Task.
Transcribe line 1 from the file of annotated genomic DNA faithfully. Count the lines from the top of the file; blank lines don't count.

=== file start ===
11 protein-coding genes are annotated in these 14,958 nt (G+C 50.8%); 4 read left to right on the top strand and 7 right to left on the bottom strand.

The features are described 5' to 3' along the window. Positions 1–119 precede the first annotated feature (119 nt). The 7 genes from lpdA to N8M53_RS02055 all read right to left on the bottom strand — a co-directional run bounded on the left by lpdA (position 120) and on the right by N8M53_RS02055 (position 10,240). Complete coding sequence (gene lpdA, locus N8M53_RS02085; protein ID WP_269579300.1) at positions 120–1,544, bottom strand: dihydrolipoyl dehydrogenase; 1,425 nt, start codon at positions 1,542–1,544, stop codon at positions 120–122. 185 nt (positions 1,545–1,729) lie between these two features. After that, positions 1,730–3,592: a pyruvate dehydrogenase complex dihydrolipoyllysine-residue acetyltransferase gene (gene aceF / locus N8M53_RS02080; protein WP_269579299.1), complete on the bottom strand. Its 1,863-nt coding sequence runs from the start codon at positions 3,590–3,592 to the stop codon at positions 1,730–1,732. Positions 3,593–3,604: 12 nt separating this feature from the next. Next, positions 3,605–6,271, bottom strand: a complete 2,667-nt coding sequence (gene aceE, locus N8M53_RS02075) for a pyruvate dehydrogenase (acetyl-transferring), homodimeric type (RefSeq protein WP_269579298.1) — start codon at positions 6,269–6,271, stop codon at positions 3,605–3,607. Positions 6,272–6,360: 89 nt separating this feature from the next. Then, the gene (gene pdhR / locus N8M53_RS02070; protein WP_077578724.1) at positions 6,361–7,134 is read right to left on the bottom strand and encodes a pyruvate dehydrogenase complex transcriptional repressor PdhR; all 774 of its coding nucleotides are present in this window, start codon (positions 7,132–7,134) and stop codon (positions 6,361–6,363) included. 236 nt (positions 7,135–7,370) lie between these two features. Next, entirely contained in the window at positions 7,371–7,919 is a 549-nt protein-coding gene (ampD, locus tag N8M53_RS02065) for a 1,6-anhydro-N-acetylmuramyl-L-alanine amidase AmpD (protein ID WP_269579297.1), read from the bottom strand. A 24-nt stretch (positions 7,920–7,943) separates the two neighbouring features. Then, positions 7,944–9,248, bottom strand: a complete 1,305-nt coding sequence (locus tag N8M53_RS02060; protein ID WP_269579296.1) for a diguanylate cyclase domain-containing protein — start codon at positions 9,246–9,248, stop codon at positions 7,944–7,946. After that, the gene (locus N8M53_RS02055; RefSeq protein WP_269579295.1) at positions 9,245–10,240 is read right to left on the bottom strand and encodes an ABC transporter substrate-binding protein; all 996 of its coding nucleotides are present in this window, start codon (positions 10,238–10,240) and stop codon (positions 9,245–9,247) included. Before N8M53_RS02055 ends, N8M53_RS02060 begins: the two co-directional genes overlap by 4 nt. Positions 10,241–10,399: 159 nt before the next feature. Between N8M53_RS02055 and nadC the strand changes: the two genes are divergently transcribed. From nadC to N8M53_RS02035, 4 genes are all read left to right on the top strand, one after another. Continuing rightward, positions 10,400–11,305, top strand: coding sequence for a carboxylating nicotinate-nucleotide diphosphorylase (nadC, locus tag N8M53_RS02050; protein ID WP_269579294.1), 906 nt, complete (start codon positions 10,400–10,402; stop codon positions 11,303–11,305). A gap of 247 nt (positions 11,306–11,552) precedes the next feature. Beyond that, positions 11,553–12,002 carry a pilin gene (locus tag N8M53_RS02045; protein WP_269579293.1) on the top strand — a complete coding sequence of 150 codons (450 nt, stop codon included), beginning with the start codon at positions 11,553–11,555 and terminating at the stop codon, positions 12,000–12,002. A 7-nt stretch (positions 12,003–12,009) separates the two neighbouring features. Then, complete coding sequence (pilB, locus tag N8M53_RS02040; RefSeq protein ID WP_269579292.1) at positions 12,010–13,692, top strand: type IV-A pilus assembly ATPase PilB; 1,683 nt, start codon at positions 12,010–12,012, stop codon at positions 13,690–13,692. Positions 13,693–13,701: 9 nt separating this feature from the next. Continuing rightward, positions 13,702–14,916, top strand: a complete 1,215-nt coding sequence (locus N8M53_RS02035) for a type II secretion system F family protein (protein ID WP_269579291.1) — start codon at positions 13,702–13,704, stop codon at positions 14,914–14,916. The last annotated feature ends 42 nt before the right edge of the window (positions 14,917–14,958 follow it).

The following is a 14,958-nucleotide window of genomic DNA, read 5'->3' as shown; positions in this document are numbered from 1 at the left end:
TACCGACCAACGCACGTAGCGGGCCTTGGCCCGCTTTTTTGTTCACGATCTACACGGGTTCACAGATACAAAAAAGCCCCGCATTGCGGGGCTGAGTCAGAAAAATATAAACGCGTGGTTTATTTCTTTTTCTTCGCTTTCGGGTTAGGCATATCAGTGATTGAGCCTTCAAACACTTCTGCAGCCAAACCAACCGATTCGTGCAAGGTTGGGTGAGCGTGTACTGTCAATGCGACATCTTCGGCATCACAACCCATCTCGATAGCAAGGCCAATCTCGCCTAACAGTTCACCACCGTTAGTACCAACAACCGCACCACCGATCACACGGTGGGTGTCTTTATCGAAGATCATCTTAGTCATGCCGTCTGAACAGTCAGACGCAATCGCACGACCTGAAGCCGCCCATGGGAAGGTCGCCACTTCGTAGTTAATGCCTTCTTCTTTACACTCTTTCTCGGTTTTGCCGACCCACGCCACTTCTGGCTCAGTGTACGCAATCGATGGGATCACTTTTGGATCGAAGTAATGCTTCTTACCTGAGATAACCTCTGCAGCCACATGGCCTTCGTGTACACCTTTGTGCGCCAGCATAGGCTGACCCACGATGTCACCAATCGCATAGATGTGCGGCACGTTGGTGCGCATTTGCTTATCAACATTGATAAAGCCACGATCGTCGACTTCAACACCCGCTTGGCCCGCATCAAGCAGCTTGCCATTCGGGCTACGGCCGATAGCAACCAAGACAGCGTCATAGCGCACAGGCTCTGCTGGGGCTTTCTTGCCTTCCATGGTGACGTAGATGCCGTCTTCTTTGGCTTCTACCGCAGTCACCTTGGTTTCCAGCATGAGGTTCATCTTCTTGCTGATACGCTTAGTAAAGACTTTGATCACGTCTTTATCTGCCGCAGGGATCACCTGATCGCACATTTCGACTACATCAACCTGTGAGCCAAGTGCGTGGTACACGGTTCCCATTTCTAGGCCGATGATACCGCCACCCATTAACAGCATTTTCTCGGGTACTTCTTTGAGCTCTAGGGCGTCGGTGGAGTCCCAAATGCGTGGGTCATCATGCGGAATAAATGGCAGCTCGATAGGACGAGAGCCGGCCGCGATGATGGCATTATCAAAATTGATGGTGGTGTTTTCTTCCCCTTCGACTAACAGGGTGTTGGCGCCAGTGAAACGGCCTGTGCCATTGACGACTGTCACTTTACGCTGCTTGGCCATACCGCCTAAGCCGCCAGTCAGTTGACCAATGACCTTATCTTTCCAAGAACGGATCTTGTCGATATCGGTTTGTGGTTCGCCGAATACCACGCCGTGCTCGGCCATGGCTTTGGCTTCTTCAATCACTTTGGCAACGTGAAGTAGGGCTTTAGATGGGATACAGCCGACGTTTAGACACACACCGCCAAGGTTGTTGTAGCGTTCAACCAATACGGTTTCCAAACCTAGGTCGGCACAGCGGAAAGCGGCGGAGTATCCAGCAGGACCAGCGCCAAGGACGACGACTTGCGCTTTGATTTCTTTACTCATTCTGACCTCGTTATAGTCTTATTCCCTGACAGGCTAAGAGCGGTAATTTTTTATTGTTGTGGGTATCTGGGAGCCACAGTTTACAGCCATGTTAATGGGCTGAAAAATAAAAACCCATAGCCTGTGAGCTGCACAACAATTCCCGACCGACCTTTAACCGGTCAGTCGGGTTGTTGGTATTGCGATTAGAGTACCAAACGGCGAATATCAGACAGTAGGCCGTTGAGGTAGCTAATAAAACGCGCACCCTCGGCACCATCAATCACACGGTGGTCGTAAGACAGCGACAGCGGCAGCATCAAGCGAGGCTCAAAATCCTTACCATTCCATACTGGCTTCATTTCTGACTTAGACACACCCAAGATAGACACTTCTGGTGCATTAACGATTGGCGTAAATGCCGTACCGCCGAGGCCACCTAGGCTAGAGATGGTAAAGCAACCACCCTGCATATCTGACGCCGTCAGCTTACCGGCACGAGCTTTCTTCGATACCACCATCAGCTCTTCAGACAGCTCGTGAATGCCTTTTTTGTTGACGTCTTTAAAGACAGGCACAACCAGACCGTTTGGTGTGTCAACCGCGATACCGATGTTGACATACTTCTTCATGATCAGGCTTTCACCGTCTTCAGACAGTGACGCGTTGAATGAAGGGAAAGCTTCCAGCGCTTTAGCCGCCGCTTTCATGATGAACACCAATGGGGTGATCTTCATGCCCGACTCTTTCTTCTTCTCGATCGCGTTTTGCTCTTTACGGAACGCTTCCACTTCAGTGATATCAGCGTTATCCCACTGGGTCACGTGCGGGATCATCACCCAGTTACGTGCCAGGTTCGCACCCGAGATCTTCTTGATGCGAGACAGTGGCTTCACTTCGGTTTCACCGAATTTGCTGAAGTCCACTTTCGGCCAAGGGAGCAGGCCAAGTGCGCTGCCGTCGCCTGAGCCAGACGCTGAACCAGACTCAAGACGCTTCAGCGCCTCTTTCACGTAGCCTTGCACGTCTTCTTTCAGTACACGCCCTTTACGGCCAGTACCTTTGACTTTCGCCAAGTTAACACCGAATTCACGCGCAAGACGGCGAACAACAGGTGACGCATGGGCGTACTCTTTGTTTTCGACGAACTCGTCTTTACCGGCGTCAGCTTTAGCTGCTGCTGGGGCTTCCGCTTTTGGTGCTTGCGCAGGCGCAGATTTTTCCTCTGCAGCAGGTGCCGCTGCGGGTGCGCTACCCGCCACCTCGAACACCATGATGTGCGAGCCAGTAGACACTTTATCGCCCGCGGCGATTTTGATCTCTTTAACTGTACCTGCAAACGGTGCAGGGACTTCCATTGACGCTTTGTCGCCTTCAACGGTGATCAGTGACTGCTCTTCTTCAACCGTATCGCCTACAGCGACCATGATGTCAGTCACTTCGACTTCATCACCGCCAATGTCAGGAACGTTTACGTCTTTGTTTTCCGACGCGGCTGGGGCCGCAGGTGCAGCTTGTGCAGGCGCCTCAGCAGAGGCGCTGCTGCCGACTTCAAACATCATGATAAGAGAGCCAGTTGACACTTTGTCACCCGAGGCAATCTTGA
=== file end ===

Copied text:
11 protein-coding genes are annotated in these 14,958 nt (G+C 50.8%); 4 read left to right on the top strand and 7 right to left on the bottom strand.